Being both Autistic and an educator, I’m very interested in how our educational institutions are structured to inure children to accept the heteronomy of adult run institutions. I know that if children are given autonomy to do whatever they want that disaster will ensue, but I also know that we do not help children learn to be as autonomous as they safely can be. As John Locke said, children should be kept safe, well cared for and safe from hurting others, but beyond that they should be left to their own devices, and given nothing. They should find their own way until they choose to come to adults… only then should we engage them. Otherwise we are inculcating them with our own goals, values and dreams, and replacing what is their intrinsic interest with a worldview based on performance for adult approval. By the time they end up at university, it is too late to refind the intrinsic interest that is what they need to become fully actualized individuals.
Being confronted with the notion of Childism (Childism is the subordination of children’s needs/interests for the benefit of adults, even if adults think it benefits children.) is a very inconvenient notion for parents and educators. The whole notion of the institutionalization of lived experience that is reflected in our schools, hospitals and social services represents the organization of our own adult lives according to externalities. Yet, we ostensibly have a say in this matter. Children do not. We all decide for them, and by the time they are in a position to have a say they have been operantly conditioned to comply.
More on this later. Just a thought I wanted to get down.
This is a great primer on Net Neutrality and how it is going to impact Canadian users. I wish we could have internet access like we access highways and water and whatnot. The access should be a public utility, not a corporate controlled cash grab. Also check out Save our Net.ca on how to help.
On March 11, Google revealed its latest plan to violate your privacy: they will now record the types of websites you visit in order to gather a behavioral profile of your interests purportedly so that they can send you targeted advertising. This policy is in addition to their current policy of keeping a record of every single web search you have ever made along with as much other personally identifying information as they can gather. Of course, these behavioral profiles and detailed search histories will also be made available to law enforcement personnel upon request. The disregard for user privacy is a long standing tradition at Google and one that should be challenged. Just as Facebook was recently forced to cave after protests, Google too can be made to backtrack from their creeping violations of our privacy. Every company has their weak point, for Facebook it is the fear that users will stop using the site, and for Google it is the necessity of increasing their advertising revenue. I propose that we collectively embark on a civil disobedience campaign of intentional, automated “click fraud” in order to undermine Google’s advertising program with the goal of forcing Google to adopt a pro-privacy corporate policy.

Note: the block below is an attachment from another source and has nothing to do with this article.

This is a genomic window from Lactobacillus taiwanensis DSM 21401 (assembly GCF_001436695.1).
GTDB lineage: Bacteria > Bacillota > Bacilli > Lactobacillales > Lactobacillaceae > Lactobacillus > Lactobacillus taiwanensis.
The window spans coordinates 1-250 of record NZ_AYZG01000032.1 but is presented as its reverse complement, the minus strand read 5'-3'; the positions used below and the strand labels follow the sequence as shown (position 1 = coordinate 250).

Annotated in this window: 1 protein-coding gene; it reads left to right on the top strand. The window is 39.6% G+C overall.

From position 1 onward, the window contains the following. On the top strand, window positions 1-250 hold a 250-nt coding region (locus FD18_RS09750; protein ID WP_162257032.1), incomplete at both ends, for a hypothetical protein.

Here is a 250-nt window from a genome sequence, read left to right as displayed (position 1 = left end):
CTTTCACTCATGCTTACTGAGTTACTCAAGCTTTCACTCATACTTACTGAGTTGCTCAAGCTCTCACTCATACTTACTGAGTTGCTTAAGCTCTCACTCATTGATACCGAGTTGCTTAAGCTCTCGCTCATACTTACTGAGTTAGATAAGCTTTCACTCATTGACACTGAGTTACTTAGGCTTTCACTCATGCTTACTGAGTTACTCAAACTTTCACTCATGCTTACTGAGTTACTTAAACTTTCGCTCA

I’m not an activist, but I appreciate what they do. The net has done a great job over the past decade of getting people to give up their personal information, just as airmiles and rewards cards do IRL. If you’re not a public individual, and you’re giving out your personal information, and you’re shocked when it is used to deceive you, commit fraud or identity theft, target advertisements, or degrade your life in a myriad of unknown and perhaps unknowable ways, you do have to ask yourself… who do you blame? I don’t blame google. Google’s not hiding what they’re doing. They’re very bouncy and enthusiastic about it… “personal information? you weren’t doing much with it anyway, were you… we can use it!” And why not. If we can’t be bothered to take prophylactic measures…
Health Canada and Environment Canada are recommending adding a former chemical warfare agent, diethyl sulphate, to the country’s list of toxic substances.
Although the substance isn’t a household name, it can be used to make fabric softeners or flocculants in wastewater and sewage sludge control, and in the production of pharmaceuticals, fragrances and dyes….
[And] it did flag butane and isobutane for further assessment. Both chemicals have been classified as carcinogens by the European Commission when they contain another chemical, butadiene, as an impurity in concentrations of more than 0.1 per cent.